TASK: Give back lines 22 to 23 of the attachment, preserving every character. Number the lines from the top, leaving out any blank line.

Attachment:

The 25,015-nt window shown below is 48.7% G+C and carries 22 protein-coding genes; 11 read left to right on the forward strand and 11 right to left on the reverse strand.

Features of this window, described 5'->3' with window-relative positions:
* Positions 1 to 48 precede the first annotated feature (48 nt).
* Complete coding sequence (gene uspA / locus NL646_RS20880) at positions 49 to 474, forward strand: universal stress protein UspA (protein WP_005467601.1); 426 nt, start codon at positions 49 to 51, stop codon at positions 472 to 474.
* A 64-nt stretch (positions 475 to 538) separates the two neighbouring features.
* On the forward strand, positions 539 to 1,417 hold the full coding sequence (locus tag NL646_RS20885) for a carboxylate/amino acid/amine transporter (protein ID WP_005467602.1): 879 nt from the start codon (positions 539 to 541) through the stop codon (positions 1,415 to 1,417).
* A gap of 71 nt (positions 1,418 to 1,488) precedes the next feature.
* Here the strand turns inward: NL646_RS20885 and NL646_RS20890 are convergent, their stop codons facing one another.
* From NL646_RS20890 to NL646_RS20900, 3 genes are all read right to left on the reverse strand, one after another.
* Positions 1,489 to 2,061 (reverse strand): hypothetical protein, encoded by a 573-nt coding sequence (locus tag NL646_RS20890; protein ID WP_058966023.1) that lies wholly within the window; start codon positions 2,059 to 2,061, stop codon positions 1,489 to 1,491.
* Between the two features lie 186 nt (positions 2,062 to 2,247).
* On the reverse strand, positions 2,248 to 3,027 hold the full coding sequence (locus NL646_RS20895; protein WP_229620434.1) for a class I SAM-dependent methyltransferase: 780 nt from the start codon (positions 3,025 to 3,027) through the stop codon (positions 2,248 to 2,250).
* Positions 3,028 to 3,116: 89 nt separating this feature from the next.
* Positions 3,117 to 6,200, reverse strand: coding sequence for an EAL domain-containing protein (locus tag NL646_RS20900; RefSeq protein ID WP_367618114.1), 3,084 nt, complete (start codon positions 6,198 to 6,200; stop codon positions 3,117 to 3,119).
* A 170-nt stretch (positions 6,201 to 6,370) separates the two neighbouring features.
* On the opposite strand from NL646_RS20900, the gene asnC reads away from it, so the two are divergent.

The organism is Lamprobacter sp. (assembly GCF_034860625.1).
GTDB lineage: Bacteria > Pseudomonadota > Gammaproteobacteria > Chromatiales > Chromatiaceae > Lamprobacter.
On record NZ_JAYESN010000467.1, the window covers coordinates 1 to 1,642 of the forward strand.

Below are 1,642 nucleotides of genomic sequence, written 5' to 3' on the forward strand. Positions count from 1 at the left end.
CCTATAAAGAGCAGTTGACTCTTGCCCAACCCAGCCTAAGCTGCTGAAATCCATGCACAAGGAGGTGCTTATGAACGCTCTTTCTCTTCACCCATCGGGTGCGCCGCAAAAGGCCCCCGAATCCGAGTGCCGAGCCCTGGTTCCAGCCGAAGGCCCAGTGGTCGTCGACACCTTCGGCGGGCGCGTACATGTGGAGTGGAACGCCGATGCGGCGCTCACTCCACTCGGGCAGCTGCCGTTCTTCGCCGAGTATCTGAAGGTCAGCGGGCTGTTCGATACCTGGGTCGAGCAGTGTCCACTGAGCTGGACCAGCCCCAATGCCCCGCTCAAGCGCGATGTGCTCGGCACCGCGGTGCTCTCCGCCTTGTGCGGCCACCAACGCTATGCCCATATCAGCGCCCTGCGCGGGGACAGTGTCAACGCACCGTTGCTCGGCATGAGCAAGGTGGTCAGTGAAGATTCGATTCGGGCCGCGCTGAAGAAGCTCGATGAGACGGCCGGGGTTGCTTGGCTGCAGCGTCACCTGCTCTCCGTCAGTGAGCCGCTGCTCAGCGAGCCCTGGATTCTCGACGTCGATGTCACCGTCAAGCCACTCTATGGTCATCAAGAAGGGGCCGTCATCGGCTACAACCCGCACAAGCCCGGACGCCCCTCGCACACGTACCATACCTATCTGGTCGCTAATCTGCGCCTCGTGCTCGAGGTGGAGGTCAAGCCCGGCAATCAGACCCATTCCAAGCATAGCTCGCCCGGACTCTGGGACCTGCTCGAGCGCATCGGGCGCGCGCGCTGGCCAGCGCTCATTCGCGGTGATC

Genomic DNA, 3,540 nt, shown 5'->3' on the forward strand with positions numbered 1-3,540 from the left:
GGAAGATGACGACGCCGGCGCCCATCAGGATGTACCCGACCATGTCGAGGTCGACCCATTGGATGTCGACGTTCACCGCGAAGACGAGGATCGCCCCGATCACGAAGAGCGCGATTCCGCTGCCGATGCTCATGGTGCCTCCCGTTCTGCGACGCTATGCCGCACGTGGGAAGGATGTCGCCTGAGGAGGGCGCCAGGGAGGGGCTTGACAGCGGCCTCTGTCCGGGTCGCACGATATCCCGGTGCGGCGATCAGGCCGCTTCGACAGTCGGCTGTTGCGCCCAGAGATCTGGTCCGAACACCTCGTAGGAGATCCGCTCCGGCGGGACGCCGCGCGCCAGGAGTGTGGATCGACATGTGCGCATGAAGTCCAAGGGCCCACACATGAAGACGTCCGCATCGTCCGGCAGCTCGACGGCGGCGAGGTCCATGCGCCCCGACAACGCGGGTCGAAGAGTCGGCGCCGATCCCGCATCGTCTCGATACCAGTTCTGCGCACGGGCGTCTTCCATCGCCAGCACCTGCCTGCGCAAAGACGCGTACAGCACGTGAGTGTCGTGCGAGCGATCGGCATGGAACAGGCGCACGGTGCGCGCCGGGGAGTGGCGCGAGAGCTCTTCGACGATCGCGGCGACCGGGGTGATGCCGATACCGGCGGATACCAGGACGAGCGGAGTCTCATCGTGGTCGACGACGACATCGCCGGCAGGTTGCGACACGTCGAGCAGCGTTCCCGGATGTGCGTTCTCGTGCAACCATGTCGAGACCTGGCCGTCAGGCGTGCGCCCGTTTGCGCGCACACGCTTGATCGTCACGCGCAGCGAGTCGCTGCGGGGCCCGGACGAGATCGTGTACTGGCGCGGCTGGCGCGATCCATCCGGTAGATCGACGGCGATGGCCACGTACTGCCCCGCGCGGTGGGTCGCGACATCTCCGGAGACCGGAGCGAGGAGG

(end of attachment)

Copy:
Genomic DNA, 3,540 nt, shown 5'->3' on the forward strand with positions numbered 1-3,540 from the left:
GGAAGATGACGACGCCGGCGCCCATCAGGATGTACCCGACCATGTCGAGGTCGACCCATTGGATGTCGACGTTCACCGCGAAGACGAGGATCGCCCCGATCACGAAGAGCGCGATTCCGCTGCCGATGCTCATGGTGCCTCCCGTTCTGCGACGCTATGCCGCACGTGGGAAGGATGTCGCCTGAGGAGGGCGCCAGGGAGGGGCTTGACAGCGGCCTCTGTCCGGGTCGCACGATATCCCGGTGCGGCGATCAGGCCGCTTCGACAGTCGGCTGTTGCGCCCAGAGATCTGGTCCGAACACCTCGTAGGAGATCCGCTCCGGCGGGACGCCGCGCGCCAGGAGTGTGGATCGACATGTGCGCATGAAGTCCAAGGGCCCACACATGAAGACGTCCGCATCGTCCGGCAGCTCGACGGCGGCGAGGTCCATGCGCCCCGACAACGCGGGTCGAAGAGTCGGCGCCGATCCCGCATCGTCTCGATACCAGTTCTGCGCACGGGCGTCTTCCATCGCCAGCACCTGCCTGCGCAAAGACGCGTACAGCACGTGAGTGTCGTGCGAGCGATCGGCATGGAACAGGCGCACGGTGCGCGCCGGGGAGTGGCGCGAGAGCTCTTCGACGATCGCGGCGACCGGGGTGATGCCGATACCGGCGGATACCAGGACGAGCGGAGTCTCATCGTGGTCGACGACGACATCGCCGGCAGGTTGCGACACGTCGAGCAGCGTTCCCGGATGTGCGTTCTCGTGCAACCATGTCGAGACCTGGCCGTCAGGCGTGCGCCCGTTTGCGCGCACACGCTTGATCGTCACGCGCAGCGAGTCGCTGCGGGGCCCGGACGAGATCGTGTACTGGCGCGGCTGGCGCGATCCATCCGGTAGATCGACGGCGATGGCCACGTACTGCCCCGCGCGGTGGGTCGCGACATCTCCGGAGACCGGAGCGAGGAGG